The Basics of Testing Audio For Speaking Events

If you google search high and low, you will find tons of material on Testing Audio, Audio set-up and how-to guides and tip videos on specific gear. But you will not find anything specific to testing and setting up audio for a Speaking Event.

Everything out there is mainly focused on setting up for bands, music, performances stuff like that. There's nothing specific to Speaking Events. In mid-size to large venues that will have 2-8 JBL speakers spanning across the room with 1-4 microphones set up for a speaking panel, or a key-note speaker.

This post will be a very basic overview of what to do to test Audio for a Speaking Event such as the one I mentioned above. Hopefully this will help you understand on a low level, what you'll need, what gear to take, and what/how to test what you have. IMG_3413

Checklists

Always have procedures, it's time consuming, but you only have to make the procedure the one time, then it's done and made for the rest of the runs, and you re-use that one procedure, so it's worth the efforts in the end.

What do you need checklists for?

  1. Which gear you need to for the event/practice
  2. The procedure for setup/breakdown
  3. Use and how to use the different gear

For Checklist #1

you can check off the list as you pack up the van and get ready to head to the event/practice. Take all gear that is going to be used at the actual event, like a rehearsal dry run of the actual.IMG_3419-Edit

For Checklist #2

you take notes as you set up and teardown and create a procedure and step by step process of the most efficient and practical way to set up, conveniently and professional.. and speedy. Most of the time the venue will give you allotted time for set-up and breakdown. So make sure you practice setting up at practice it takes a lot longer than you'd think.

For Checklist #3

Anything that has to do with audio MUST be tested, it's a lot of hard work, some may thing it's extra work, but it needs to be done. Take every piece of equiptment, gear and back-ups that you would need for the actual event day.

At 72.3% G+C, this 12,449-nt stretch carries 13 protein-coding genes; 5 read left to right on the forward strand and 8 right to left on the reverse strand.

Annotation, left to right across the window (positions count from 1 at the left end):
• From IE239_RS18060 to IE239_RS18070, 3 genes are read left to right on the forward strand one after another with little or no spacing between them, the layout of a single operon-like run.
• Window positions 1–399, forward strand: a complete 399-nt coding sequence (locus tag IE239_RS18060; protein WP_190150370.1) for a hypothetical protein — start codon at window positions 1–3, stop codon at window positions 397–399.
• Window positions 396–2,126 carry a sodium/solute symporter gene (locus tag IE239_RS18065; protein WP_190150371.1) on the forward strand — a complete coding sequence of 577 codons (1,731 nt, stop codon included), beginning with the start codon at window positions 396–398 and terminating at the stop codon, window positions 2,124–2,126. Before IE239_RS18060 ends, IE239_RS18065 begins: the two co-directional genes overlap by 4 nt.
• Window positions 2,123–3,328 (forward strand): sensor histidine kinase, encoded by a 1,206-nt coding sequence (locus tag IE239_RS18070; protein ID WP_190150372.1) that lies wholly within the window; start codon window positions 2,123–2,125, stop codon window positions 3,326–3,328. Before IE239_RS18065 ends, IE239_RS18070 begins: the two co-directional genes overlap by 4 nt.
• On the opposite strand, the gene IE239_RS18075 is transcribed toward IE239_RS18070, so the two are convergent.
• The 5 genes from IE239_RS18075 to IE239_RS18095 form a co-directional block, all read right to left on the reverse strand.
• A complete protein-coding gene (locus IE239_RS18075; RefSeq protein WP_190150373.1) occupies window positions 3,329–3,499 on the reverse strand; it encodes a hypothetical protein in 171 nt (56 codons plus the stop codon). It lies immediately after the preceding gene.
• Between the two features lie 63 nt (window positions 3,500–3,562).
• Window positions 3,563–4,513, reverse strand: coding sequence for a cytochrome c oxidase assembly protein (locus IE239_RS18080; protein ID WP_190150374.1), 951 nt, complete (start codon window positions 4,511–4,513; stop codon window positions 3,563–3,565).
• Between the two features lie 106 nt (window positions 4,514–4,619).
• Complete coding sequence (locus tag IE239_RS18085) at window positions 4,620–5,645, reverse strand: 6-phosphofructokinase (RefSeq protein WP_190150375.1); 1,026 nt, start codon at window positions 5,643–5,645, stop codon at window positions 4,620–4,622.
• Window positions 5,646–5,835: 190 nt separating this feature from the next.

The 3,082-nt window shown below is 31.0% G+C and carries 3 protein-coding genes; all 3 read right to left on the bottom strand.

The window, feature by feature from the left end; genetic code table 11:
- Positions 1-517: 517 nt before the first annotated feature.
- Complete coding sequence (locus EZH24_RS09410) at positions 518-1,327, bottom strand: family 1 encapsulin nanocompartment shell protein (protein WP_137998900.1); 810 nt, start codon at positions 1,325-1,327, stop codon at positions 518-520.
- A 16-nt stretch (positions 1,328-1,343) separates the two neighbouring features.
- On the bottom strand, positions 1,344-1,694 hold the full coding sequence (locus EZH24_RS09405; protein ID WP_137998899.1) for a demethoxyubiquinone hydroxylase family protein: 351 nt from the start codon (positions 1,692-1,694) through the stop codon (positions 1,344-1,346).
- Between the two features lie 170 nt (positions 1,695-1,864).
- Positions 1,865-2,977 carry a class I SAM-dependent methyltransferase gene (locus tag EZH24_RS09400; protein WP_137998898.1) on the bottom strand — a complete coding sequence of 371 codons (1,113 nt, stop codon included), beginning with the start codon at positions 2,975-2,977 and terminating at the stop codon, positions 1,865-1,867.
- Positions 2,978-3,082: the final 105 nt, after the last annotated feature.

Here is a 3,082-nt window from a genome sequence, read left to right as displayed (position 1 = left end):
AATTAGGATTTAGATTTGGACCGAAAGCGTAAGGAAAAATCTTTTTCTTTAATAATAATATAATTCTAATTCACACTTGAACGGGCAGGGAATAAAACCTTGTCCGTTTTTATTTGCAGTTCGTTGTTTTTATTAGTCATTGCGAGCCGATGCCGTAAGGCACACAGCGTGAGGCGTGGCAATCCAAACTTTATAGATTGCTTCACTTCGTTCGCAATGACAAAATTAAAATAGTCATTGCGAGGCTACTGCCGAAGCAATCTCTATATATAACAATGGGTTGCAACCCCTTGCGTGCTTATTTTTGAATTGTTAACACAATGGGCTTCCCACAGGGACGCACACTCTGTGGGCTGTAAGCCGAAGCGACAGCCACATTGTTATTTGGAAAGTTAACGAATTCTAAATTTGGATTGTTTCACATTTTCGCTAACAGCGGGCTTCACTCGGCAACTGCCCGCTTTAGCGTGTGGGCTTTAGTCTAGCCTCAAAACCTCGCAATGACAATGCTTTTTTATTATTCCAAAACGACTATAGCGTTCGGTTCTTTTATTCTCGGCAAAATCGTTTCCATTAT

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Make sure as you're practicing audio not to forget to test the audio on the camera you'll be filming with (if doing so). Make sure to run the AUX cables from the Mixer directly to the camera, plug your headphones to make sure the audio is coming through and that it sounds crisp, and clean. If there's any hiss or pink noise you'll have to trouble shoot, play with the different cables to find out which is causing the noise. It could be as simple as a bad connection or a crossed wire, or cord in the incorrect input or output.

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Double Check

Make sure when you're testing everything, if it's your first practice or run through to have the whole team there to see how things get done ro should be done. Everyone on the team should understand and know the procedures. Even if the audio guy already practiced the mic check, have the back-up audio person start over, and double check the audio for themselves. It doesn't hurt to start over return the gains and audios to the starting point and do the entire process over your self.

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Microphone Check 1,2 1,2

The most important part of the audio check is the microphone check. Without this check you're screwed. When you get to the main event and you have the speakers ask you "aren't we going to do a mic-check?" You should never be thinking "oh, crap how do I instruct and provide a mic-check!?"

As the speakers arrive, go get them, if they don't come to your headquarters, and mic them up. After you mic them up give them clear instructions on what time the mic check will begin and what it will look like for them.

How to Properly Perform a Mic Check

  1. Each speaker who will be speaking at the actual event should have a chance to run through a mic check
  2. Have each speaker talk at the volume they'll use during the actual speech, talk, performance
  3. Try to make them laugh, laughs are usually very loud and may cause

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